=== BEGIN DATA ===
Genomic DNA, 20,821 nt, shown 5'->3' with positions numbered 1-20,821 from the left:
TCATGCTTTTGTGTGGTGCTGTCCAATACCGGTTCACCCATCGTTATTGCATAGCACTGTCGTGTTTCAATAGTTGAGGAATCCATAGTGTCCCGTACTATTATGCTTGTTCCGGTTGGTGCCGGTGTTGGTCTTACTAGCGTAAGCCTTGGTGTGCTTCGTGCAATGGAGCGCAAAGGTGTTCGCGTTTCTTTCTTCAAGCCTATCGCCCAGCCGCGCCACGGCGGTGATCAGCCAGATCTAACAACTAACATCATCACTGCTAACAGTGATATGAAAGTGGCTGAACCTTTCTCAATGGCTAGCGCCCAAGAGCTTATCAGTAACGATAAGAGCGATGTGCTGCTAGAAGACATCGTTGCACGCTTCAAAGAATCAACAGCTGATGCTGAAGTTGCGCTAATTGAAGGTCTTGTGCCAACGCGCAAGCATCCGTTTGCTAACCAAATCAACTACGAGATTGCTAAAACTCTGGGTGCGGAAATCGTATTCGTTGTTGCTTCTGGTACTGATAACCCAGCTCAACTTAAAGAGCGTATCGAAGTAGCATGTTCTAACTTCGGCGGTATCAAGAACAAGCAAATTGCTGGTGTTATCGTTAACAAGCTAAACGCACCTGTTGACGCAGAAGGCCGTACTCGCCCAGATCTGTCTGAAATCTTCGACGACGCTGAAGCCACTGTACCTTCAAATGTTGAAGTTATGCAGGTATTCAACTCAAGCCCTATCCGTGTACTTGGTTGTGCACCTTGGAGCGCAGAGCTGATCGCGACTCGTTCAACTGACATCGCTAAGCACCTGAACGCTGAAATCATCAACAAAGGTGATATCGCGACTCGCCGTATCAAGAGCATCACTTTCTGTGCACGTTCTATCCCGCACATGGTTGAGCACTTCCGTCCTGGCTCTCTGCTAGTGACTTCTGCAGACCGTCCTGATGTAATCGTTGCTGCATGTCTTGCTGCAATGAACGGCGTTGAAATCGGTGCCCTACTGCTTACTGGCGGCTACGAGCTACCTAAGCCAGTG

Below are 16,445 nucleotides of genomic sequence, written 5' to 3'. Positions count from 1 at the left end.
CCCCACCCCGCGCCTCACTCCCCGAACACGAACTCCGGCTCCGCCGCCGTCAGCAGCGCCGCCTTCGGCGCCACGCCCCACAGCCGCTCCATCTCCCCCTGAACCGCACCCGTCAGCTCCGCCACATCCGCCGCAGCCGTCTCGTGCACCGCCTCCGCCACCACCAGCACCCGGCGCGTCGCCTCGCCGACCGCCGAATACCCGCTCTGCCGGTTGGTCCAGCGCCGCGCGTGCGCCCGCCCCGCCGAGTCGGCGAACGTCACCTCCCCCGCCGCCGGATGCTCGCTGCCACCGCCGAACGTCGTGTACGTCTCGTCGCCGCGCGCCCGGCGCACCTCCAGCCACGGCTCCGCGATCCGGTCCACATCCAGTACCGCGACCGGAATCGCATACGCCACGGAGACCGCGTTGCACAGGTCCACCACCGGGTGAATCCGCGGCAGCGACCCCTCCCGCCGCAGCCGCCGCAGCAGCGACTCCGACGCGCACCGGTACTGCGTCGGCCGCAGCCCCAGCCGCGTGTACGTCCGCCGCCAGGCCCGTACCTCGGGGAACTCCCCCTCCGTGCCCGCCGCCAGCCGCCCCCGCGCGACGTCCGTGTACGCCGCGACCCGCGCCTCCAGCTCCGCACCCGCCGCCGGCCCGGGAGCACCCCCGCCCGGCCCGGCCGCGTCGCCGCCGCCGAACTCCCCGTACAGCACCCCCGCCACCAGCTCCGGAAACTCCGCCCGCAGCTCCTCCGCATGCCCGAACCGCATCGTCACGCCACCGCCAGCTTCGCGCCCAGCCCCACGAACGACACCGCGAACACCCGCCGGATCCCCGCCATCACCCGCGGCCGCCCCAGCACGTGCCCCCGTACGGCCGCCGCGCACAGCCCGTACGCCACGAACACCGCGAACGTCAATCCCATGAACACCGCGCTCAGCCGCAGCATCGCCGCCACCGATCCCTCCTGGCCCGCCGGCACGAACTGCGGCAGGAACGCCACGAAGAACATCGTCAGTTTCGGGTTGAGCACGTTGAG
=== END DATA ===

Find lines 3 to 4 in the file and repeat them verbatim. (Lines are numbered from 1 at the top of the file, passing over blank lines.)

Below are 16,445 nucleotides of genomic sequence, written 5' to 3'. Positions count from 1 at the left end.
CCCCACCCCGCGCCTCACTCCCCGAACACGAACTCCGGCTCCGCCGCCGTCAGCAGCGCCGCCTTCGGCGCCACGCCCCACAGCCGCTCCATCTCCCCCTGAACCGCACCCGTCAGCTCCGCCACATCCGCCGCAGCCGTCTCGTGCACCGCCTCCGCCACCACCAGCACCCGGCGCGTCGCCTCGCCGACCGCCGAATACCCGCTCTGCCGGTTGGTCCAGCGCCGCGCGTGCGCCCGCCCCGCCGAGTCGGCGAACGTCACCTCCCCCGCCGCCGGATGCTCGCTGCCACCGCCGAACGTCGTGTACGTCTCGTCGCCGCGCGCCCGGCGCACCTCCAGCCACGGCTCCGCGATCCGGTCCACATCCAGTACCGCGACCGGAATCGCATACGCCACGGAGACCGCGTTGCACAGGTCCACCACCGGGTGAATCCGCGGCAGCGACCCCTCCCGCCGCAGCCGCCGCAGCAGCGACTCCGACGCGCACCGGTACTGCGTCGGCCGCAGCCCCAGCCGCGTGTACGTCCGCCGCCAGGCCCGTACCTCGGGGAACTCCCCCTCCGTGCCCGCCGCCAGCCGCCCCCGCGCGACGTCCGTGTACGCCGCGACCCGCGCCTCCAGCTCCGCACCCGCCGCCGGCCCGGGAGCACCCCCGCCCGGCCCGGCCGCGTCGCCGCCGCCGAACTCCCCGTACAGCACCCCCGCCACCAGCTCCGGAAACTCCGCCCGCAGCTCCTCCGCATGCCCGAACCGCATCGTCACGCCACCGCCAGCTTCGCGCCCAGCCCCACGAACGACACCGCGAACACCCGCCGGATCCCCGCCATCACCCGCGGCCGCCCCAGCACGTGCCCCCGTACGGCCGCCGCGCACAGCCCGTACGCCACGAACACCGCGAACGTCAATCCCATGAACACCGCGCTCAGCCGCAGCATCGCCGCCACCGATCCCTCCTGGCCCGCCGGCACGAACTGCGGCAGGAACGCCACGAAGAACATCGTCAGTTTCGGGTTGAGCACGTTGAG